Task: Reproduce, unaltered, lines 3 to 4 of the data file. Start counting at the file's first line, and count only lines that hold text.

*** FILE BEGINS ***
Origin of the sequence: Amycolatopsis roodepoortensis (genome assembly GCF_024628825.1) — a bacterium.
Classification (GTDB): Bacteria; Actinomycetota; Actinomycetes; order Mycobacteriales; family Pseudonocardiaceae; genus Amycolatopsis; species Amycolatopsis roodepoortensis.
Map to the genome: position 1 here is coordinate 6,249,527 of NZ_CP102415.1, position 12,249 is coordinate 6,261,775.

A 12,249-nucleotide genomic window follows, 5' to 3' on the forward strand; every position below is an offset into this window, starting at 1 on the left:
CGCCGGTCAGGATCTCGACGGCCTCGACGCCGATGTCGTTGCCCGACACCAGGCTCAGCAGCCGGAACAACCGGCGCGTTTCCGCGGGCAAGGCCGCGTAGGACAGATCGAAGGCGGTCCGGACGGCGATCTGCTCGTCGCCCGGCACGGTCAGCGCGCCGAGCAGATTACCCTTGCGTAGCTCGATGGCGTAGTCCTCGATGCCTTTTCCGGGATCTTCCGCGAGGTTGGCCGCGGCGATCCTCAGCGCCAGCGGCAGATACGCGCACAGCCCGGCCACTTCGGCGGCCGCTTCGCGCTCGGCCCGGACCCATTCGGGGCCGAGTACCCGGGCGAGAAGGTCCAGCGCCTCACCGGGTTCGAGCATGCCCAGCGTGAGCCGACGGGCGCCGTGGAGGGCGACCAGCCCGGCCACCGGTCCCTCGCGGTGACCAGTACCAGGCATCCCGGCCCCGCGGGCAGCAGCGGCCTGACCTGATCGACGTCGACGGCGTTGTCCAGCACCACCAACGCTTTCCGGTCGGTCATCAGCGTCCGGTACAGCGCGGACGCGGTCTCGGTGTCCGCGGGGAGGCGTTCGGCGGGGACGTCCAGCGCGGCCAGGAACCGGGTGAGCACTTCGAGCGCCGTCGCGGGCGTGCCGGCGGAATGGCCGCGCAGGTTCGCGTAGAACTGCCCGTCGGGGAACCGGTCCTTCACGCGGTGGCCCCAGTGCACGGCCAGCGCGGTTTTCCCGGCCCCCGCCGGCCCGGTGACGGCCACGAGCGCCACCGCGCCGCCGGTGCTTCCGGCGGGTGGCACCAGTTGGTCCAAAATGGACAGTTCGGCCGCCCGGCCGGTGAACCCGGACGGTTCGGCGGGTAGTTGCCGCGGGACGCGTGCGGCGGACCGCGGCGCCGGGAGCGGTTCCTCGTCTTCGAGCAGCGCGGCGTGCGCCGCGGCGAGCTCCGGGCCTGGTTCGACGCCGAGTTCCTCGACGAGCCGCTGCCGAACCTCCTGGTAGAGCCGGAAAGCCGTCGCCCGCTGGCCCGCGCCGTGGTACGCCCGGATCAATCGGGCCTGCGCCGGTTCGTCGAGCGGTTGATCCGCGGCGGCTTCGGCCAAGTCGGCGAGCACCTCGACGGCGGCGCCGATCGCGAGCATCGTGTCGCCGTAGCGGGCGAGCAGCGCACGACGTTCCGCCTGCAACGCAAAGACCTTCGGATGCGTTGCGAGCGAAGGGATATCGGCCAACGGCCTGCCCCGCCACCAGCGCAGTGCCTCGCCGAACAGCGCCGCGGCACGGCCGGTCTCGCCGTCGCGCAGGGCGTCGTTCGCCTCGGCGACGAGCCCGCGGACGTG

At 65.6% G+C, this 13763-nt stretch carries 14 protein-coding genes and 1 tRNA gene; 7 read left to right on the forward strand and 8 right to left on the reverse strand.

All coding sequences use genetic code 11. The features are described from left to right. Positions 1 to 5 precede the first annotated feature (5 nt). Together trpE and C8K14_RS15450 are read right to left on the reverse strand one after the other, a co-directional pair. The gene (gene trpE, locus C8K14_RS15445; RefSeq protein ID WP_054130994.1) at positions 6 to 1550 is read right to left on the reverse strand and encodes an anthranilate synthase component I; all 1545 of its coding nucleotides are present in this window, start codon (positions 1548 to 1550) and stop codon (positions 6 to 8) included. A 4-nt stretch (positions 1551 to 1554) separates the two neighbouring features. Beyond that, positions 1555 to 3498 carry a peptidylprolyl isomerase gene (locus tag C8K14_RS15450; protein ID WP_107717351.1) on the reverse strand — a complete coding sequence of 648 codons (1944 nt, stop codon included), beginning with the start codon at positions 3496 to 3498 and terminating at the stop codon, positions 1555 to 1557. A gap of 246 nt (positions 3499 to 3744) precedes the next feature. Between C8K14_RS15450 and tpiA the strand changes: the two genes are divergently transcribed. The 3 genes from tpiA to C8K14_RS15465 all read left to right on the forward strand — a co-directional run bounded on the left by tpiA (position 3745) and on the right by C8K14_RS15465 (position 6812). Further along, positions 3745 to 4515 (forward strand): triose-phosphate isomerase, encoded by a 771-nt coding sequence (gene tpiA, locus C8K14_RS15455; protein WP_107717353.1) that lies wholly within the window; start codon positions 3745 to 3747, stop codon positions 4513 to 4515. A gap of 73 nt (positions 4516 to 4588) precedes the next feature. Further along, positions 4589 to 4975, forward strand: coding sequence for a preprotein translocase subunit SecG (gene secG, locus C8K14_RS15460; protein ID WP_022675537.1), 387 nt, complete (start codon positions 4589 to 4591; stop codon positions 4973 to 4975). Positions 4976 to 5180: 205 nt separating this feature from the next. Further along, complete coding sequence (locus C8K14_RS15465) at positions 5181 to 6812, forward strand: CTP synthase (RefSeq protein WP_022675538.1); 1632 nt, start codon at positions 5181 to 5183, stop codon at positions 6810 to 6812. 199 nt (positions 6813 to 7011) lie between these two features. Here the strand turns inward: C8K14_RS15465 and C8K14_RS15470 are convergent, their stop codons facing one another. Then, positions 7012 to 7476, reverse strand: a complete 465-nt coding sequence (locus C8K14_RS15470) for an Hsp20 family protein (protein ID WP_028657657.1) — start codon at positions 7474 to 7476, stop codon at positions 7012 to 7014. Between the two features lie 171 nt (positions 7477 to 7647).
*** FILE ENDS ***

Map to the genome: position 1 here is coordinate 6,249,527 of NZ_CP102415.1, position 12,249 is coordinate 6,261,775.

A 12,249-nucleotide genomic window follows, 5' to 3' on the forward strand; every position below is an offset into this window, starting at 1 on the left: